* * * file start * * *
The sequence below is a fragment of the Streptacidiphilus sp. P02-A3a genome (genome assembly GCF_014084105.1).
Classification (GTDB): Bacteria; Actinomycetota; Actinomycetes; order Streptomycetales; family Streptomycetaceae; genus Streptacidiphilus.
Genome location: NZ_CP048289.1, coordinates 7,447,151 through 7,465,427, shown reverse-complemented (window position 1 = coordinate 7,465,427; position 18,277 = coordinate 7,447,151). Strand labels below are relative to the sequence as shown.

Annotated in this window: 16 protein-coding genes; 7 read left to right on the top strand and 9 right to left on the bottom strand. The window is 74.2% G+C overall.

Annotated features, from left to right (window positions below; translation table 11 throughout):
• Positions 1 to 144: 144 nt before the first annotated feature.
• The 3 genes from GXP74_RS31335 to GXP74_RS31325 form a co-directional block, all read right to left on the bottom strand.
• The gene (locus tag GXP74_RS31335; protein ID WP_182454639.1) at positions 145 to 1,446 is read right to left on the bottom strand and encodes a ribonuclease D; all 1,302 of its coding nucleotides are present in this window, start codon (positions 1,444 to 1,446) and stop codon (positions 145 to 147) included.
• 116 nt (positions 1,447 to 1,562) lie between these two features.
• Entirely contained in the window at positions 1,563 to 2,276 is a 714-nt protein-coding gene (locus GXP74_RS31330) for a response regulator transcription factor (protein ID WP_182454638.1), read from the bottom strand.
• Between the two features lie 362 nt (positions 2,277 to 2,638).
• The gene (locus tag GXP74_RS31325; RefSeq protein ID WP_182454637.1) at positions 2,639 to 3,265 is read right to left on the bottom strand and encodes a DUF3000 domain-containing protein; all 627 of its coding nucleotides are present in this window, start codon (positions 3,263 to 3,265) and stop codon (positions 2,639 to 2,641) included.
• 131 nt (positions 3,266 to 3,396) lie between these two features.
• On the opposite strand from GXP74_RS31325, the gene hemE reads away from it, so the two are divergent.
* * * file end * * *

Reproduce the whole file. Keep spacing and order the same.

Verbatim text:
The sequence below is a fragment of the Streptacidiphilus sp. P02-A3a genome (genome assembly GCF_014084105.1).
Classification (GTDB): Bacteria; Actinomycetota; Actinomycetes; order Streptomycetales; family Streptomycetaceae; genus Streptacidiphilus.
Genome location: NZ_CP048289.1, coordinates 7,447,151 through 7,465,427, shown reverse-complemented (window position 1 = coordinate 7,465,427; position 18,277 = coordinate 7,447,151). Strand labels below are relative to the sequence as shown.

Annotated in this window: 16 protein-coding genes; 7 read left to right on the top strand and 9 right to left on the bottom strand. The window is 74.2% G+C overall.

Annotated features, from left to right (window positions below; translation table 11 throughout):
• Positions 1 to 144: 144 nt before the first annotated feature.
• The 3 genes from GXP74_RS31335 to GXP74_RS31325 form a co-directional block, all read right to left on the bottom strand.
• The gene (locus tag GXP74_RS31335; protein ID WP_182454639.1) at positions 145 to 1,446 is read right to left on the bottom strand and encodes a ribonuclease D; all 1,302 of its coding nucleotides are present in this window, start codon (positions 1,444 to 1,446) and stop codon (positions 145 to 147) included.
• 116 nt (positions 1,447 to 1,562) lie between these two features.
• Entirely contained in the window at positions 1,563 to 2,276 is a 714-nt protein-coding gene (locus GXP74_RS31330) for a response regulator transcription factor (protein ID WP_182454638.1), read from the bottom strand.
• Between the two features lie 362 nt (positions 2,277 to 2,638).
• The gene (locus tag GXP74_RS31325; RefSeq protein ID WP_182454637.1) at positions 2,639 to 3,265 is read right to left on the bottom strand and encodes a DUF3000 domain-containing protein; all 627 of its coding nucleotides are present in this window, start codon (positions 3,263 to 3,265) and stop codon (positions 2,639 to 2,641) included.
• 131 nt (positions 3,266 to 3,396) lie between these two features.
• On the opposite strand from GXP74_RS31325, the gene hemE reads away from it, so the two are divergent.